So I just went through that journey. Lots of rejections. And every time I got rejected, I did rework it and rework it, thinking I could do this, I can do that. And I still felt that once in a while with a rejection, I found out a bit of information, like the fact that more than one person had read it in that publishing company. So I thought that was promising.

And finally when Penguin received it and they said they were seriously considering it, it was three years from then that it eventually was published. And going back to what I said, it was double the size. It was pretty much, I would say not cut in half, but it was certainly reduced to one year in her life rather than a couple of years. And I chose one voice, and that was the first person narrative rather than first and third.


Interesting. Because I remember we had a conversation last year at the Shoalhaven Readers and Writers Festival, as part of one of the sessions there. And you said at the time that you weren't really a writer at school. It wasn't something that you necessarily did. Do I remember that correctly? Or did I make that up? It could be possible I made it up.


Yes. But I always had movies in my head. So I always told stories in my head. I'd have whole feature films happening. I just didn't know how to put them down on paper. And whenever I did write something at school, I didn't really get a good mark.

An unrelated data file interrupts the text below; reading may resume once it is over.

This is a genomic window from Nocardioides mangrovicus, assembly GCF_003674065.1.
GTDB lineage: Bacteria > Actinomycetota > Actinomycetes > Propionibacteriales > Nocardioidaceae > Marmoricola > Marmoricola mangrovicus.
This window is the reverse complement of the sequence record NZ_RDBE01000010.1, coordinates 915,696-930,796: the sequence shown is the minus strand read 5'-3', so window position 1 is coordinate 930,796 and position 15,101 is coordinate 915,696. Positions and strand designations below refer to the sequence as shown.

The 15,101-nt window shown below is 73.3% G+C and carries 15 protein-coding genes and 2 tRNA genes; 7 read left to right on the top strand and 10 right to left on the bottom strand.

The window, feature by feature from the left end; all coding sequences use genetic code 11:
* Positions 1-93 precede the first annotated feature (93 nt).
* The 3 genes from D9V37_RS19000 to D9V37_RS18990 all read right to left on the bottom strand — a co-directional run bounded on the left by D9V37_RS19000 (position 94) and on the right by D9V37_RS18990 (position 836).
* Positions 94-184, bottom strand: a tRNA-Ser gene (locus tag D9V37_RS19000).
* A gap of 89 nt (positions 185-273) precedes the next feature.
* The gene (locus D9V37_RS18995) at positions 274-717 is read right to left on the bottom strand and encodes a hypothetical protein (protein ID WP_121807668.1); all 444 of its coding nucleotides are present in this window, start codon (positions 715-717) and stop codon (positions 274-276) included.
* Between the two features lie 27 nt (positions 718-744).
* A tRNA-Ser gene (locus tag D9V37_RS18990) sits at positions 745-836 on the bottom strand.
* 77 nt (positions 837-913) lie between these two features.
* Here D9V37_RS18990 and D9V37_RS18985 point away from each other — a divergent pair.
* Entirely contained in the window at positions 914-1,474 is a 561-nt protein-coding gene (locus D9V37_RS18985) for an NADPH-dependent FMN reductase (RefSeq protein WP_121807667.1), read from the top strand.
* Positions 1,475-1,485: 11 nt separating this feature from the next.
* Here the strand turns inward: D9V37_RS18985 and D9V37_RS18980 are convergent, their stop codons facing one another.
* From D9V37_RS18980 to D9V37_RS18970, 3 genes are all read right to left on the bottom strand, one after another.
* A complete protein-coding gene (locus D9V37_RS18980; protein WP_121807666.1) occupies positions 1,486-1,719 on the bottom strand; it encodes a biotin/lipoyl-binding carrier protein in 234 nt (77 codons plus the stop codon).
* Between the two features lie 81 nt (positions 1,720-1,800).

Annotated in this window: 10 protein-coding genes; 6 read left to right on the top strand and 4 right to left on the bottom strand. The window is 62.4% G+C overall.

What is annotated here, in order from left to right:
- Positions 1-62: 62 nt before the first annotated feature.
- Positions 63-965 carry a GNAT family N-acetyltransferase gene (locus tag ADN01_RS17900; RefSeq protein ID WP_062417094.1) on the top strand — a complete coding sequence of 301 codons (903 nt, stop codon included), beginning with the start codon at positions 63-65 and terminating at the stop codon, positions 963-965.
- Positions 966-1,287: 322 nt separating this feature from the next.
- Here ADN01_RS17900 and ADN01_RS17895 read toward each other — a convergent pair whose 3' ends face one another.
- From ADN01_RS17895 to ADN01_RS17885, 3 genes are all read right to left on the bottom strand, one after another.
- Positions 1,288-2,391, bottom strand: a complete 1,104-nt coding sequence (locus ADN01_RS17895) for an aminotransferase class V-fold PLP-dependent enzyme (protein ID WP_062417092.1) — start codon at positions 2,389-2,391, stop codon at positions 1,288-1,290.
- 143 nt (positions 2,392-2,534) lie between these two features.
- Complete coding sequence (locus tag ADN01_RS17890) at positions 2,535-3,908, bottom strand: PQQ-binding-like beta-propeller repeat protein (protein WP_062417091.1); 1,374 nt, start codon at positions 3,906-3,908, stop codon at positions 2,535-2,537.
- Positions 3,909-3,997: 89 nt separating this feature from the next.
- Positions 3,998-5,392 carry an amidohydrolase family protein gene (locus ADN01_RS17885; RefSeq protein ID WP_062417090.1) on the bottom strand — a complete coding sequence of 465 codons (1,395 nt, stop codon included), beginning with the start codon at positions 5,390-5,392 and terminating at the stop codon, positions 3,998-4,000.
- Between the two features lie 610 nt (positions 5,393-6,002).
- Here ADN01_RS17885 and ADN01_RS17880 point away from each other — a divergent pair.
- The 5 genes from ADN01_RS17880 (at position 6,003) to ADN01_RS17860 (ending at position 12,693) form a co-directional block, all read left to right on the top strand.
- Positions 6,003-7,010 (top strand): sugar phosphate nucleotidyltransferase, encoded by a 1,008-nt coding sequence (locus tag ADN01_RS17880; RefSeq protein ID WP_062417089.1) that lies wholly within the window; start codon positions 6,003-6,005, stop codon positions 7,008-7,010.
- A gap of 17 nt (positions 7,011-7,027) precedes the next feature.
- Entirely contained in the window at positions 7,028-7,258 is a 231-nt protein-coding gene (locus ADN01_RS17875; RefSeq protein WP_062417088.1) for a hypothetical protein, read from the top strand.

Because now when I think about it, most of it was still in my head. You know when you read back your work and there are these little kind of footprints of words on the page but you're reading it with what's on the page and what's in your head. Whereas someone else will read it and they will just see what's on the page, and there's a lot missing. And that's how I used to write.

So I didn't get encouragement at school, but for all the right reasons. I certainly hadn't developed as a writer. But I did love reading and I did love movies. So I loved that world of make believe. As I said, I just did not know how to put it on to paper or onto the screen.


So what made you decide at 19 that you were going to write this novel? That was twice as long as it is now and all of those various things. But what made you go, I'm actually going to be a writer. That's what I'm going to do.


Well, I think I had decided before that. Not that I was going to be a writer. I never decided I was going to be a writer. I decided I was going to write a novel. And there was a difference in my head.


There's a difference, yeah.